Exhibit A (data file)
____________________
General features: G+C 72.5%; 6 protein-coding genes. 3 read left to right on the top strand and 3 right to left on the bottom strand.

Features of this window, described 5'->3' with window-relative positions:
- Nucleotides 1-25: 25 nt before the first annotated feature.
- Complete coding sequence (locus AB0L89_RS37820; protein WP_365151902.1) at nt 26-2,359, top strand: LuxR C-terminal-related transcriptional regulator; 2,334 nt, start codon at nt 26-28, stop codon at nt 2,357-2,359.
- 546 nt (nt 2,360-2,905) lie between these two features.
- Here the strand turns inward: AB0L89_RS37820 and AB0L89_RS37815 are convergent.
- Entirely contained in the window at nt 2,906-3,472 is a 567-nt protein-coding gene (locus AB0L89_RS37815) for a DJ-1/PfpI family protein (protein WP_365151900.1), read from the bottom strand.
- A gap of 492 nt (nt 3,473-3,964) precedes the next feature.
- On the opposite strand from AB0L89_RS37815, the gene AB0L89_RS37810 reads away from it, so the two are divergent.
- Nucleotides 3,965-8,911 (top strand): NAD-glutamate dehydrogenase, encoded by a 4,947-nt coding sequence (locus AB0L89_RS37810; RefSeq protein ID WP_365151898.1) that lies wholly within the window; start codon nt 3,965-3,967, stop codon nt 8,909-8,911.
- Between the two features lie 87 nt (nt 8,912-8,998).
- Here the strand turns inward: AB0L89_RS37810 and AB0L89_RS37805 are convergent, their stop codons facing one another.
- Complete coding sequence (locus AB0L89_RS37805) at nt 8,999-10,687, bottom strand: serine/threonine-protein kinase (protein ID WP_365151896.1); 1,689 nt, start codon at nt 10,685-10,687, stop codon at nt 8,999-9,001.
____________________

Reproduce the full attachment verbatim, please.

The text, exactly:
General features: G+C 72.5%; 6 protein-coding genes. 3 read left to right on the top strand and 3 right to left on the bottom strand.

Features of this window, described 5'->3' with window-relative positions:
- Nucleotides 1-25: 25 nt before the first annotated feature.
- Complete coding sequence (locus AB0L89_RS37820; protein WP_365151902.1) at nt 26-2,359, top strand: LuxR C-terminal-related transcriptional regulator; 2,334 nt, start codon at nt 26-28, stop codon at nt 2,357-2,359.
- 546 nt (nt 2,360-2,905) lie between these two features.
- Here the strand turns inward: AB0L89_RS37820 and AB0L89_RS37815 are convergent.
- Entirely contained in the window at nt 2,906-3,472 is a 567-nt protein-coding gene (locus AB0L89_RS37815) for a DJ-1/PfpI family protein (protein WP_365151900.1), read from the bottom strand.
- A gap of 492 nt (nt 3,473-3,964) precedes the next feature.
- On the opposite strand from AB0L89_RS37815, the gene AB0L89_RS37810 reads away from it, so the two are divergent.
- Nucleotides 3,965-8,911 (top strand): NAD-glutamate dehydrogenase, encoded by a 4,947-nt coding sequence (locus AB0L89_RS37810; RefSeq protein ID WP_365151898.1) that lies wholly within the window; start codon nt 3,965-3,967, stop codon nt 8,909-8,911.
- Between the two features lie 87 nt (nt 8,912-8,998).
- Here the strand turns inward: AB0L89_RS37810 and AB0L89_RS37805 are convergent, their stop codons facing one another.
- Complete coding sequence (locus AB0L89_RS37805) at nt 8,999-10,687, bottom strand: serine/threonine-protein kinase (protein ID WP_365151896.1); 1,689 nt, start codon at nt 10,685-10,687, stop codon at nt 8,999-9,001.